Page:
Highlights include:acquired by Pluralsight, Practicing Ruby archives made public, 3.2.14, and an interesting interview with .
The Four Volumes of Practicing Ruby, Now Available Online
Practicing Ruby is a high quality, paid Ruby journal run by, but he's made archives of over 60 articles available to the public. There's a ton of stuff to enjoy here.
Ruby and …
promised to keep releasing content from his Practicing Ruby journal and has now released 15 articles at once! Tricky to write this one up but 's work is always a pleasure to read and you are bound to find some useful Ruby reading in here.
On Railcar: An Isolated Environment
After seeing's for (covered last week) set to work on a similar project called Railcar. Here's the what, …
Practicing Ruby is a subscriber-supported service, and is literally how I pay my bills. If you like these articles and want to help make sure I can keep writing more of them, please become a subscriber . There is lots of content available to members that has not been publicly released yet, and I'm adding more articles regularly.
PS: Anyone who can't pay the full $ 8/month fee for ANY reason is welcome to contact firstname.lastname@example.org for a free account.
…curious if ‘that guy' is out there, silently thinking to himself "Well... actually" after seeing my somewhat liberal interpretation of these classic patterns. Please leave a comment letting me know what you think!
NOTE (2011-12-27): If you want to keep receiving great content like this on a regular basis, please sign up for the Practicing . It is like the original Practicing Ruby newsletter but much more polished. Journal
The second part of the has been posted to the RBP Blog. As I mentioned in previous progress reports, I've also been working hard on on article Practicing Ruby: Volume 2 . I now have a total of three unpublished articles in the backlog: one on closures, one on code loading, and one on how to make progress on sticky problems. All three of these articles have been sent to the supporters, as a way of saying thanks for …
Last week I mentioned that I have decided for a number of reasons to start my paid newsletter Practicing Ruby back up. Within the next few weeks, folks will be able to Practicing Ruby volume 2, which will be a weekly newsletter sold for $ 8/month. But for now, I am working on getting all the volume 1 articles released under a Creative Commons license to the RBP blog . Six articles have been released since the last progress report, which means there are now 19 …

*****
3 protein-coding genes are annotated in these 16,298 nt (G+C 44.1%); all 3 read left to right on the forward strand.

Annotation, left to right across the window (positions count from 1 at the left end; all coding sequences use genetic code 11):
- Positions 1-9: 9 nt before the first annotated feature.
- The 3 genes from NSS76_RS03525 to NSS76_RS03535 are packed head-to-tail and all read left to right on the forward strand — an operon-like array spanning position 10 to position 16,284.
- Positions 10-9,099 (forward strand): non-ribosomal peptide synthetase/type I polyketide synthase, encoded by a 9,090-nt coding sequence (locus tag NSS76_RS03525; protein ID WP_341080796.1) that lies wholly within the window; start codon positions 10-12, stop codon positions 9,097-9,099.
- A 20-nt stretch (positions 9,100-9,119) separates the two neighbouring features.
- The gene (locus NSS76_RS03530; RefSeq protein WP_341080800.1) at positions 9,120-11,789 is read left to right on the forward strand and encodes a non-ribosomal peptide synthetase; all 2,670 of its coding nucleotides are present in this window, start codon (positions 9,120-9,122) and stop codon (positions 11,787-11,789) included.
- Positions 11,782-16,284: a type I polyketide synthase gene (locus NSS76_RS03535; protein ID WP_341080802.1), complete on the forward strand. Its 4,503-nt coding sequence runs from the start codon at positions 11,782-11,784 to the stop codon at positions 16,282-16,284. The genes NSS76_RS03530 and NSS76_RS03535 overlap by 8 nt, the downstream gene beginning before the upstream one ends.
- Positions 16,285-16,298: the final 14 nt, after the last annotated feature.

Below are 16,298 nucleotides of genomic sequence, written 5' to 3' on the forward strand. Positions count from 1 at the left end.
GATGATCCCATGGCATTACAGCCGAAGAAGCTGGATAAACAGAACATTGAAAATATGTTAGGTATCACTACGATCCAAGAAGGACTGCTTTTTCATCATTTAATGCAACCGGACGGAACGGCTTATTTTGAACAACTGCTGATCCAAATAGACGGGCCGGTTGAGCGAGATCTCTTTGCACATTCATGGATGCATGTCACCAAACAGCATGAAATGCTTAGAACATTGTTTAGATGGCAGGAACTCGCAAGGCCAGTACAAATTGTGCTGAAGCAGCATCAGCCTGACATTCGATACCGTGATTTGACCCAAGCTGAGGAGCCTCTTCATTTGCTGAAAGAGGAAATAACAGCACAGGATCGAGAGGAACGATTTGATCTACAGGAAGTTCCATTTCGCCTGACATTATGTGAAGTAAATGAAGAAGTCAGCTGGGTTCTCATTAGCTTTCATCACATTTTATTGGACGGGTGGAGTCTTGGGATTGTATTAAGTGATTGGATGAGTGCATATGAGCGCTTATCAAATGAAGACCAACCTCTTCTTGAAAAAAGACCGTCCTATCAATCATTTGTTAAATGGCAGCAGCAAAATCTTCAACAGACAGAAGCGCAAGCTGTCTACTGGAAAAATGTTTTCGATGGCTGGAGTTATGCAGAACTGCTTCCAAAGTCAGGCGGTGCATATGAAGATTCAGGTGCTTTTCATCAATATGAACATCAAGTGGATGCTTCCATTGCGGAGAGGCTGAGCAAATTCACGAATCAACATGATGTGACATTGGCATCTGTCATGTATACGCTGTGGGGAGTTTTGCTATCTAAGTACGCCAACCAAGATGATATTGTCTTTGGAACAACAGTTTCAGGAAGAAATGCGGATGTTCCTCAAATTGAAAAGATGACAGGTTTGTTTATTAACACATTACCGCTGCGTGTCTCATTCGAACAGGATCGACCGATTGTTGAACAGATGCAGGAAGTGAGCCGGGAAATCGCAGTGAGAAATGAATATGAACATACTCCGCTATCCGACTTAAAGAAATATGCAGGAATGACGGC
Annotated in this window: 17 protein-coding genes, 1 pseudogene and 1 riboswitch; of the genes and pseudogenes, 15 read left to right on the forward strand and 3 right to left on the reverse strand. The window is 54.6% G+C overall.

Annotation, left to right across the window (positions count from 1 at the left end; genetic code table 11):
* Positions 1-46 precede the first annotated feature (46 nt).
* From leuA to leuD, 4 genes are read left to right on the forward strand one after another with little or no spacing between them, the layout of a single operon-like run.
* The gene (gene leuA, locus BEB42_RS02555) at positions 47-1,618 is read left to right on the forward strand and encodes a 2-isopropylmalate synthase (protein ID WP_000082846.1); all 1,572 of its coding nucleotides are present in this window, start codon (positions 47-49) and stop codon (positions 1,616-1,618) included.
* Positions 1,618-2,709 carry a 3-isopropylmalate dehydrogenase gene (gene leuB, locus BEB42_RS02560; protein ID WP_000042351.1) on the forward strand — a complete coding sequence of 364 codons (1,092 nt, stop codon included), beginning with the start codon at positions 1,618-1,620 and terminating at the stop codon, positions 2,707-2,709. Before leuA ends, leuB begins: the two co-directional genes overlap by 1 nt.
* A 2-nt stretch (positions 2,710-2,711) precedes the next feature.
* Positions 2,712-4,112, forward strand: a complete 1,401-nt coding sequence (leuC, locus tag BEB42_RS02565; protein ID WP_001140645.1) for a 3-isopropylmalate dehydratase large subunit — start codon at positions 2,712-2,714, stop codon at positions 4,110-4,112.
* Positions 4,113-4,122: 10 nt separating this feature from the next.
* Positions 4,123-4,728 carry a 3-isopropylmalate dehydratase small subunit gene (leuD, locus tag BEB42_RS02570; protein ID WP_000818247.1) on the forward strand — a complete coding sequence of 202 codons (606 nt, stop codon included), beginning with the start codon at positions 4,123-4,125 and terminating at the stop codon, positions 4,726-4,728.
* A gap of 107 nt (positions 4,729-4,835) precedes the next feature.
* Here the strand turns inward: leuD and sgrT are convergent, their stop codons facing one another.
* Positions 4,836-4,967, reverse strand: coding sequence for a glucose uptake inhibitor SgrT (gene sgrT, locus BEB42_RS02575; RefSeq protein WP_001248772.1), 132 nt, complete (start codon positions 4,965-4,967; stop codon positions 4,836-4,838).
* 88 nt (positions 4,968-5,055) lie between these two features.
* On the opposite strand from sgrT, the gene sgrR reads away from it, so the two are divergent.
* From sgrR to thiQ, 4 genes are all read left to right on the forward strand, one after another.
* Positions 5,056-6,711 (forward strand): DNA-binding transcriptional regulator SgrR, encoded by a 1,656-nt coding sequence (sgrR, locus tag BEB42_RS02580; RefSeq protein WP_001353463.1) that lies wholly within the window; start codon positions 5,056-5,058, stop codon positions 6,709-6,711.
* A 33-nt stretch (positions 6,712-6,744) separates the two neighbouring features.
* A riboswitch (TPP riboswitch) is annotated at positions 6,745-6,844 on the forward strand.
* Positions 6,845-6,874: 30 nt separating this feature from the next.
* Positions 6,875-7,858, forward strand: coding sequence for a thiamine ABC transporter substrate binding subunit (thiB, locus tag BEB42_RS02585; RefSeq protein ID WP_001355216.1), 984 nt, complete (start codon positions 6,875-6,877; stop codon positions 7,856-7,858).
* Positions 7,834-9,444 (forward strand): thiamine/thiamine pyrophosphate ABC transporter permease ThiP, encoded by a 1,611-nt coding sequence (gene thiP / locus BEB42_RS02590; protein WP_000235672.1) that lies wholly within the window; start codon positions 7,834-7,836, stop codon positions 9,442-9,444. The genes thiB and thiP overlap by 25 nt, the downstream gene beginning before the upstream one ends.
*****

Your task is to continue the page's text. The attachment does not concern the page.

Hackers, analyzed. Wonderful look at malware reverse engineering, in How Digital Detectives Deciphered Stuxnet, the Most Menacing Malware in History
Speed matters. How . Went From 3 to 100 ... and Beyond
Practice. @ KentBeck: "create a low-fi prototype at the first responsible …
…are clearly lots of different ways to abstract object creation, there are even more ways to create interesting compositions of object clusters. In the next article we'll explore that topic by looking at the structural design patterns.
NOTE : If you want to keep receiving great content like this on a regular basis, please sign up for the Practicing . It is like the original Practicing Ruby newsletter but much more polished. Journal
…deeper than this, you'll find that similar to my work on Mendicant University, the Practicing Ruby journal is an experiment in social responsibility for me. In particular, I've committed to do a few things that I think ought to make paying subscribers feel good for supporting this project:
I offer the Practicing Ruby service freely for anyone who cannot afford to pay for it for any reason. All it takes is to email email@example.com and let me know you need a free account. …
…my all content to eventually become free, I decided to gradually release the 26 articles from the Practicing Ruby newsletter here on this blog. Once I did that, I came to realize that it wasn't just those folks who were dedicated enough to pay for my material that appreciate the work I put into these articles, but the broader Ruby community as well. This filled me with pangs of regret, which gradually wore me down.
In July 2011 out of pure curiousity, I sent an email to the former Practicing Ruby…